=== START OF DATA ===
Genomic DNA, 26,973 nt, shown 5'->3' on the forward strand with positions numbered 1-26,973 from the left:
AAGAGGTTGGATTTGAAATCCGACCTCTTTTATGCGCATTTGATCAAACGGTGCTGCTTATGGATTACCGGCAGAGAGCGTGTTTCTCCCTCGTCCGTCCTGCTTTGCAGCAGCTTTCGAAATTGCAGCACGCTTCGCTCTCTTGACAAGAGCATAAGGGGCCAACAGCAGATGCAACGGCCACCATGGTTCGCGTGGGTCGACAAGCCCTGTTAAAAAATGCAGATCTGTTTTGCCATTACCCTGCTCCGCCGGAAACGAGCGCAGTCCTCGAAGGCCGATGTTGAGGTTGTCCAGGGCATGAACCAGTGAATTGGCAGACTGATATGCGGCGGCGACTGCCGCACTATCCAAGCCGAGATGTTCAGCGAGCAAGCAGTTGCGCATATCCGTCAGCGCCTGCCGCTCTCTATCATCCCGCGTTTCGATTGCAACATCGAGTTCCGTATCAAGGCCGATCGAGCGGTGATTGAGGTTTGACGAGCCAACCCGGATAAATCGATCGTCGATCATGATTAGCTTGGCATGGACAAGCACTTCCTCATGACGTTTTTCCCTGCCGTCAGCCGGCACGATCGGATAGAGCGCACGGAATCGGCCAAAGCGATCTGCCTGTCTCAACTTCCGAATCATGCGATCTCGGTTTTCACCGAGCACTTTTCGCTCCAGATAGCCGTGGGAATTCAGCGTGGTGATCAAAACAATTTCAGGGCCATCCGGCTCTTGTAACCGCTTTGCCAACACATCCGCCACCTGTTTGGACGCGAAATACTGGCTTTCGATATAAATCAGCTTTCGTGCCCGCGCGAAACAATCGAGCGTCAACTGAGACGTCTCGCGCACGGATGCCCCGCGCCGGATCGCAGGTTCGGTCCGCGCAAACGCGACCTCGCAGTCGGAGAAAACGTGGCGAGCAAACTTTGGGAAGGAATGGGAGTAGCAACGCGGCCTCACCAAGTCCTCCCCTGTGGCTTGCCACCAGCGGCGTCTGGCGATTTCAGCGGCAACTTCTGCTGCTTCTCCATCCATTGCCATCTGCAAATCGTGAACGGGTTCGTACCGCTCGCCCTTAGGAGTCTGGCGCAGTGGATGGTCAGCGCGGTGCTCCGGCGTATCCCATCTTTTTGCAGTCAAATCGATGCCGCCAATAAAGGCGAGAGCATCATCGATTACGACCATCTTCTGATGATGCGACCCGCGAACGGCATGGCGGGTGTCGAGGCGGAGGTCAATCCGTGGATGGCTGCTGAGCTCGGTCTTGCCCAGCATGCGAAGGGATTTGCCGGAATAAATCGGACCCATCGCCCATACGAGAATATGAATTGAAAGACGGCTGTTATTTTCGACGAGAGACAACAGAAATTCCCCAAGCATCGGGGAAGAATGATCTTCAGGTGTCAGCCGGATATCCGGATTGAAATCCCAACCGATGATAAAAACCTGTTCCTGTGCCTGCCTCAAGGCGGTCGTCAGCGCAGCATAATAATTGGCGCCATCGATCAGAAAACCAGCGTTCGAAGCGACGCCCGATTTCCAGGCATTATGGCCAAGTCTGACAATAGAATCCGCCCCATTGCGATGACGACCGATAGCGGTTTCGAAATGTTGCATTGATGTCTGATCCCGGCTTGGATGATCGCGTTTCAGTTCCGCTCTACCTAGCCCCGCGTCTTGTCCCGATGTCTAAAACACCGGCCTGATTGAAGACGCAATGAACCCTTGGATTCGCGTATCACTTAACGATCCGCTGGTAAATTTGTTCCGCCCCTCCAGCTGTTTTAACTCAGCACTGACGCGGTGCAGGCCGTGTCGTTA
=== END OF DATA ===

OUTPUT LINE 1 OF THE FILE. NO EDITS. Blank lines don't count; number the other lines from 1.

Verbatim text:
Genomic DNA, 26,973 nt, shown 5'->3' on the forward strand with positions numbered 1-26,973 from the left: